It's funny, though, although I like time-traveling movies, as a general rule, I don't love time-traveling novels. The only real exception is Long Division. (Although I do remember a bunch of hilarious time-traveling romance novels that I read a long time ago. Memorably, in one book, after deciding to stay in the past with some stud muffin, a woman sends back to the future for tampons and Advil. Lol.) I think the time-travel genre works for me when it's "fun" rather than serious. Obviously,  Long Division wasn't a "fun" time travel book, but it was saying something profoundly interesting to me about race and growing up in America. The only other time-traveling book I have a strong memory of is The Time Traveler's Wife, which is a book I never finished. People loved that book! But it was so meh for me.

One thing that's interesting to me about time-traveling books is that I have a lot of patience for mechanicians of the time-travel plot. I mean, a DeLorean fueled by banana peels or 1.21 jigawatts? GREAT! I mean, obviously none of it makes any sense, so I really don't usually worry too much about that---as long as the story doesn't try to hard to explain it, I'll be fine with it, too.

That brings us to The Shining Girls. Honestly, Kelly, it was fine. It's the story of a serial killer, Harper, and his ability to travel through time by aid of a magical house in Chicago.

**Jazz hands** magical time-traveling house **Jazz hands**

The house is filled with Harper's "treasures" that he steals from one victim and then places them on another one later in time. The house calls to him, showing him his present and his past.  I now have given you as much explanation for how the time-traveling works as the author does. As it turns out, it is possible that there can be too little explanation for me. I mean, at least 1.21 jiggawatts is about power! In this book, the house works, catapulting Harper and a few others through time, but there's never real explanation of how it works. Not even the smallest amount of explanation. I guess it's because Harper himself doesn't care that much, but it's not satisfying.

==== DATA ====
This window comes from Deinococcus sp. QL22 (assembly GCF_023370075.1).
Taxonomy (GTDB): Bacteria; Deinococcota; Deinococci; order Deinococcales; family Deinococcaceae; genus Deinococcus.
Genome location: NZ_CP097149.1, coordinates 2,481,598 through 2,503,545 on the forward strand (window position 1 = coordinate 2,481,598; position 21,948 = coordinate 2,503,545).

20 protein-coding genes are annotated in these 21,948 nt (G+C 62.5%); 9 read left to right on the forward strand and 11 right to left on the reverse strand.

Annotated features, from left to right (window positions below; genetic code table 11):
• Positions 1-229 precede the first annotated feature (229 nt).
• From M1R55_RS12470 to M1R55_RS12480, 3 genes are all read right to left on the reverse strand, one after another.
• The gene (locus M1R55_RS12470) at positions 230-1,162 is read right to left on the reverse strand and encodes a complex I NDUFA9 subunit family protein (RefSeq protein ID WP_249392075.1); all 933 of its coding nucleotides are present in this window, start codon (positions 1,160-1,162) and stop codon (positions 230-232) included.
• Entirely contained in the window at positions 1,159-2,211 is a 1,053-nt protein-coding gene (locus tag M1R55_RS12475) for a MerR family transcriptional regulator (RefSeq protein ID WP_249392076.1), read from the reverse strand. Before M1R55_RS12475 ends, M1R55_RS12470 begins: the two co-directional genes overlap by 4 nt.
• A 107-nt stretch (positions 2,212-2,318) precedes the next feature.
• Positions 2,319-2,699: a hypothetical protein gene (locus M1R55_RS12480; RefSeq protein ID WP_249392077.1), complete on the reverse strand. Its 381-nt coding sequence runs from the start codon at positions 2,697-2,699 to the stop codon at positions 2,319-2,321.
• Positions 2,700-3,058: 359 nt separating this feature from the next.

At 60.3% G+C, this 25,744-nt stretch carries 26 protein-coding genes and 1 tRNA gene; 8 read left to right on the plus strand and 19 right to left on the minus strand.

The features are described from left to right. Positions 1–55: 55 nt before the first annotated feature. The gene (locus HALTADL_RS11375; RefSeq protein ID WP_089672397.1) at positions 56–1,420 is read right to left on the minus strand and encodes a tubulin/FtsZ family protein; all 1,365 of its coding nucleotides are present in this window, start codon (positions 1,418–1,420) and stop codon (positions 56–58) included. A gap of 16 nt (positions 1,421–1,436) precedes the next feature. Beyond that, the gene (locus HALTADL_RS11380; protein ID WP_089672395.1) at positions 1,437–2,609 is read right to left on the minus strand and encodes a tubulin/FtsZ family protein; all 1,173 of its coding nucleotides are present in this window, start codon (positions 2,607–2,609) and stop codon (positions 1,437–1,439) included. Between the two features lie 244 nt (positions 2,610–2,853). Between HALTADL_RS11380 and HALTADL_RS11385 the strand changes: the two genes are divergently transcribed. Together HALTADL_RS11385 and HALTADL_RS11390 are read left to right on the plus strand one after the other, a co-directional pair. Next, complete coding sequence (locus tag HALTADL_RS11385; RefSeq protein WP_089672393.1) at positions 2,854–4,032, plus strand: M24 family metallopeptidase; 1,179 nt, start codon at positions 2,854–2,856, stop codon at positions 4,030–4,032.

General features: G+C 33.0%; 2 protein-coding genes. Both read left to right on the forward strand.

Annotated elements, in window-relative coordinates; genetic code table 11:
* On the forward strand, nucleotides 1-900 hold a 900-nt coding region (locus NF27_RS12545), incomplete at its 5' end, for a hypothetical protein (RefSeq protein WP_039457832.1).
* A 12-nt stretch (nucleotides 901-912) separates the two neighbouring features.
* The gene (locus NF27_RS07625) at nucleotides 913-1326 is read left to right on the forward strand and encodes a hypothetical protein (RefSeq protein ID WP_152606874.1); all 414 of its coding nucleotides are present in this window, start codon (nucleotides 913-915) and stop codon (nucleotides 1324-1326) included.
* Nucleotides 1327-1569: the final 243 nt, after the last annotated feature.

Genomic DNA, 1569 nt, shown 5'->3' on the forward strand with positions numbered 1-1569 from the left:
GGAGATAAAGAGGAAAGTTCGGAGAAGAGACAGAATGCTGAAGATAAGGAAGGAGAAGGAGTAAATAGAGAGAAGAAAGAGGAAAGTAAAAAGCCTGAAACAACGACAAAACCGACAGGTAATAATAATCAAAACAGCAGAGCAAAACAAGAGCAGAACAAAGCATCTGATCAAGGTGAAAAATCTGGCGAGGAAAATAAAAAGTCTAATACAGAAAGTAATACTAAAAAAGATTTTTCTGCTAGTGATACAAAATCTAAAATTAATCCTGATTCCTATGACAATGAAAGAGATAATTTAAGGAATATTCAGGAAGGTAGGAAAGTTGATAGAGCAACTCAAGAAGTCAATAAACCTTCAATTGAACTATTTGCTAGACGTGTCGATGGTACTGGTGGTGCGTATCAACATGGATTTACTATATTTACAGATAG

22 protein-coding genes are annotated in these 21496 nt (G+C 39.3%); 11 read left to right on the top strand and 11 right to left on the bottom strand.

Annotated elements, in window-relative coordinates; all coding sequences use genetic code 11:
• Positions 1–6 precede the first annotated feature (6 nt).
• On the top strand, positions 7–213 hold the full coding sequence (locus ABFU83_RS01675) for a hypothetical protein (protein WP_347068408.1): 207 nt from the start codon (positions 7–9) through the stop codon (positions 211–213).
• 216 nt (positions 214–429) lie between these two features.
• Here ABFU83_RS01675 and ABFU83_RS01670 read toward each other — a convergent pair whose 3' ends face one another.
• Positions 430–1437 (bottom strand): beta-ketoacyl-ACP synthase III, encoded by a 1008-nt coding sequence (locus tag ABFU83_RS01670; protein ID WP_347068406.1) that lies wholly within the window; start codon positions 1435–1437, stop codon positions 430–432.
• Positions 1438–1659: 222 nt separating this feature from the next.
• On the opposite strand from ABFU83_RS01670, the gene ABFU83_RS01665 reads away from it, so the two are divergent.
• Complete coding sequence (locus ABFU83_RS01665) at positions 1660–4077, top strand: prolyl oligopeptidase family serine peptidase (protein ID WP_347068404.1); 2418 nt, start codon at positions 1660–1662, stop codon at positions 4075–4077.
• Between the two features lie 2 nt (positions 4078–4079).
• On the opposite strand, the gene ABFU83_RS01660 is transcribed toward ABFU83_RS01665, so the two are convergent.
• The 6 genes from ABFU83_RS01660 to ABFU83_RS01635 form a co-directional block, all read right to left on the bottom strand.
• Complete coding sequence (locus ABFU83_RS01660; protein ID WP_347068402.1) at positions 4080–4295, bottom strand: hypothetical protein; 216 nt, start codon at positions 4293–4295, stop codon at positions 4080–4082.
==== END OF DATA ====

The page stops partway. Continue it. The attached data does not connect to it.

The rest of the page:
The other protagonist of the story is Kirby, a girl he attacks and stabs, but she manages to survive. Kirby is determined to figure out who tried to kill her, and she is the one who discovers the secret of the house.

I'm not sure what my problem was with this book. It's serviceable, I guess I'd say. Kirby is an interesting character, and I admired her. She's a fighter and she is determined to figure out what has happened and why. I think the problem with the book is Harper. He's a serial killer, but it's unclear why he does what he does. It's also unclear what brings his victims to his attention. The only explanation we get is that they are "shining" that there is something about the way he sees their aura that draws him to them. But honestly, it's pretty thin.  If the killer isn't creepy and well-formed as a character, it's hard to find the book all that scary. The thing that works the best is that Harper both kills the women, but then goes back and sees them as children, and goes back after to read the reports of what happened in the news. But his motives and reasons for acting, the explanation of his methods, why he limps, who his family was...NOTHING!

I mean, as a book, it was *fine* and I enjoyed reading it, but I think it's going to have about zero staying power.

One last thing: I read this on my Kindle, and that was a little frustrating. As Harper went back and forth in time, I found myself wanting to flip back and put the chapters in order. But the Kindle defies that sort of activity. Meh.

Tl;dr version: If you're looking for a quick read, go for it. It's a solid, but not spectacular read.

Jenny


Friday, June 5, 2015

Jenny's Book 6.15: The Shining Girls

Kelly,

Every once in a while, I make the mistake of buying a bunch of Kindle books all at once when there is a sale. This is one of those books. I think it was some sort of special sale, because this is a pretty new-ish book, published in 2013. From what I could tell, it's about a time-traveling killer that's set in Chicago. I think the Chicago thing was probably the hook for me. I like a creepy book, but the last book I read about a time-traveling serial killer, NOS4A2, was so fucking scary, I have never finished it. I keep thinking I should finish it, but then I think about how scary it was... I don't know. Maybe I'll read The Shining Girls as a way of leveling back up to that one!